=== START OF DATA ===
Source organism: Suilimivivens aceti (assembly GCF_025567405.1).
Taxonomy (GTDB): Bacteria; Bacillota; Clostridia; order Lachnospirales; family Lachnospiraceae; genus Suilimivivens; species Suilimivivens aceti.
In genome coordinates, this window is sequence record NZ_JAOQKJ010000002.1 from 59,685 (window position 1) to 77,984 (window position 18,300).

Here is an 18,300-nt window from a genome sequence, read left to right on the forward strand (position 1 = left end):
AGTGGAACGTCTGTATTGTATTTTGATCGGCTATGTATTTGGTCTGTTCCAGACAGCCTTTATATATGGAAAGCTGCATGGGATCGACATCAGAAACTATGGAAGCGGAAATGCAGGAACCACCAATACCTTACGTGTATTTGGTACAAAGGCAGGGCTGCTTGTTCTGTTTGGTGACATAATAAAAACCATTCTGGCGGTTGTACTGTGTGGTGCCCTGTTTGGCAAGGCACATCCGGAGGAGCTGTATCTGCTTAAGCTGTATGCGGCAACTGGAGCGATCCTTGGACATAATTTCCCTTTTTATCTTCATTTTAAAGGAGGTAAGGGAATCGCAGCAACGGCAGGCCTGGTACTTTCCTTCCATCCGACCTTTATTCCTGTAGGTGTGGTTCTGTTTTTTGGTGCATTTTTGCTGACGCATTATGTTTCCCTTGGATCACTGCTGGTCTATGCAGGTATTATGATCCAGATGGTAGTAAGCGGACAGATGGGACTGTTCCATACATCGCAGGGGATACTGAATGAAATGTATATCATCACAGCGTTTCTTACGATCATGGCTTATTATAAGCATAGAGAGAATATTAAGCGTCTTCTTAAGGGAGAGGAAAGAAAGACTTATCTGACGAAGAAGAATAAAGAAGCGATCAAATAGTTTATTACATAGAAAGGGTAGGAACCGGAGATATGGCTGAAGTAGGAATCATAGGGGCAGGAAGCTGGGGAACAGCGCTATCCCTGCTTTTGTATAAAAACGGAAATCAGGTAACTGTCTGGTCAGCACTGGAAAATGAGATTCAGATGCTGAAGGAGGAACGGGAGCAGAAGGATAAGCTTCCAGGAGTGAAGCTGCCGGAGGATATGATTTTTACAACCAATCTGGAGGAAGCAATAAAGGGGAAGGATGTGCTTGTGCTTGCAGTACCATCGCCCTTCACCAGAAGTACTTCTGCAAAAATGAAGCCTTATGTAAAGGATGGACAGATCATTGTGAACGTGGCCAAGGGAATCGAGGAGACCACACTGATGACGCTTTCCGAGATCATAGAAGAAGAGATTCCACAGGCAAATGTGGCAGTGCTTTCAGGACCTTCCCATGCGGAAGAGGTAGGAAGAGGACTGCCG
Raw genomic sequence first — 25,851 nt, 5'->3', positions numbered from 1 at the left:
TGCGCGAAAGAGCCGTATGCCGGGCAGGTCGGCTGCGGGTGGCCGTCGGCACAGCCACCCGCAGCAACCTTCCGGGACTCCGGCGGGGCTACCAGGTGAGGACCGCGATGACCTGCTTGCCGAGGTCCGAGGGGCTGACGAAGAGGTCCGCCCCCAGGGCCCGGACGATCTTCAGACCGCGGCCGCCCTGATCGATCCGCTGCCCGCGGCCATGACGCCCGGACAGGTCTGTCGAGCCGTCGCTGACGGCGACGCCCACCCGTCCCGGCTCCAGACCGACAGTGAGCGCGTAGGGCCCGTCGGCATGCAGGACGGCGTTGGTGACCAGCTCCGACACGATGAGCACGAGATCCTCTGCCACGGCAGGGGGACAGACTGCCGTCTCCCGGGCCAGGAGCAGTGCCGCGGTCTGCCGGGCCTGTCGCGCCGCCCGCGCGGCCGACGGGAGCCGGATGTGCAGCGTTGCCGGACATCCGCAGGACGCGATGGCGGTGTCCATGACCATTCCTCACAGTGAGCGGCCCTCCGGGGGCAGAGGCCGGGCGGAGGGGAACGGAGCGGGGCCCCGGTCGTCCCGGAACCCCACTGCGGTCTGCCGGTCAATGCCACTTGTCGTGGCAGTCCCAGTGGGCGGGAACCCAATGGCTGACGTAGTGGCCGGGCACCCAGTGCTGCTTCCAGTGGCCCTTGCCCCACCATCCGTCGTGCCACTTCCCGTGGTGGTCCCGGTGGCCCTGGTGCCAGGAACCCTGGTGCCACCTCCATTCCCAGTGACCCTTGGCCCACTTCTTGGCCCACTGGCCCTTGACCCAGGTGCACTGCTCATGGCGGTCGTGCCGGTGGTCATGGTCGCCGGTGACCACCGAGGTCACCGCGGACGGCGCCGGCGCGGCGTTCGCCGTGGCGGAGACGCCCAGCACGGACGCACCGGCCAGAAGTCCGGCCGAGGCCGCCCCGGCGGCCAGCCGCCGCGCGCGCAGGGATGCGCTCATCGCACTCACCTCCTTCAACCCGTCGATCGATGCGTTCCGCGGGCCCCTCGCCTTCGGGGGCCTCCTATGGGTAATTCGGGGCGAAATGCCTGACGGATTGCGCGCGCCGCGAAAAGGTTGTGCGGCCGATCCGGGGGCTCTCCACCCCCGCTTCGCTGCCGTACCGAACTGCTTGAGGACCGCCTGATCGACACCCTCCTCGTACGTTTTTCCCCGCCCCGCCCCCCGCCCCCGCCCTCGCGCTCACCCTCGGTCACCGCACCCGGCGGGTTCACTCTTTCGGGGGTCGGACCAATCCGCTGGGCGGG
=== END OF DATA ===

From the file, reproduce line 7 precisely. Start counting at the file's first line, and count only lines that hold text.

TGCGCGAAAGAGCCGTATGCCGGGCAGGTCGGCTGCGGGTGGCCGTCGGCACAGCCACCCGCAGCAACCTTCCGGGACTCCGGCGGGGCTACCAGGTGAGGACCGCGATGACCTGCTTGCCGAGGTCCGAGGGGCTGACGAAGAGGTCCGCCCCCAGGGCCCGGACGATCTTCAGACCGCGGCCGCCCTGATCGATCCGCTGCCCGCGGCCATGACGCCCGGACAGGTCTGTCGAGCCGTCGCTGACGGCGACGCCCACCCGTCCCGGCTCCAGACCGACAGTGAGCGCGTAGGGCCCGTCGGCATGCAGGACGGCGTTGGTGACCAGCTCCGACACGATGAGCACGAGATCCTCTGCCACGGCAGGGGGACAGACTGCCGTCTCCCGGGCCAGGAGCAGTGCCGCGGTCTGCCGGGCCTGTCGCGCCGCCCGCGCGGCCGACGGGAGCCGGATGTGCAGCGTTGCCGGACATCCGCAGGACGCGATGGCGGTGTCCATGACCATTCCTCACAGTGAGCGGCCCTCCGGGGGCAGAGGCCGGGCGGAGGGGAACGGAGCGGGGCCCCGGTCGTCCCGGAACCCCACTGCGGTCTGCCGGTCAATGCCACTTGTCGTGGCAGTCCCAGTGGGCGGGAACCCAATGGCTGACGTAGTGGCCGGGCACCCAGTGCTGCTTCCAGTGGCCCTTGCCCCACCATCCGTCGTGCCACTTCCCGTGGTGGTCCCGGTGGCCCTGGTGCCAGGAACCCTGGTGCCACCTCCATTCCCAGTGACCCTTGGCCCACTTCTTGGCCCACTGGCCCTTGACCCAGGTGCACTGCTCATGGCGGTCGTGCCGGTGGTCATGGTCGCCGGTGACCACCGAGGTCACCGCGGACGGCGCCGGCGCGGCGTTCGCCGTGGCGGAGACGCCCAGCACGGACGCACCGGCCAGAAGTCCGGCCGAGGCCGCCCCGGCGGCCAGCCGCCGCGCGCGCAGGGATGCGCTCATCGCACTCACCTCCTTCAACCCGTCGATCGATGCGTTCCGCGGGCCCCTCGCCTTCGGGGGCCTCCTATGGGTAATTCGGGGCGAAATGCCTGACGGATTGCGCGCGCCGCGAAAAGGTTGTGCGGCCGATCCGGGGGCTCTCCACCCCCGCTTCGCTGCCGTACCGAACTGCTTGAGGACCGCCTGATCGACACCCTCCTCGTACGTTTTTCCCCGCCCCGCCCCCCGCCCCCGCCCTCGCGCTCACCCTCGGTCACCGCACCCGGCGGGTTCACTCTTTCGGGGGTCGGACCAATCCGCTGGGCGGG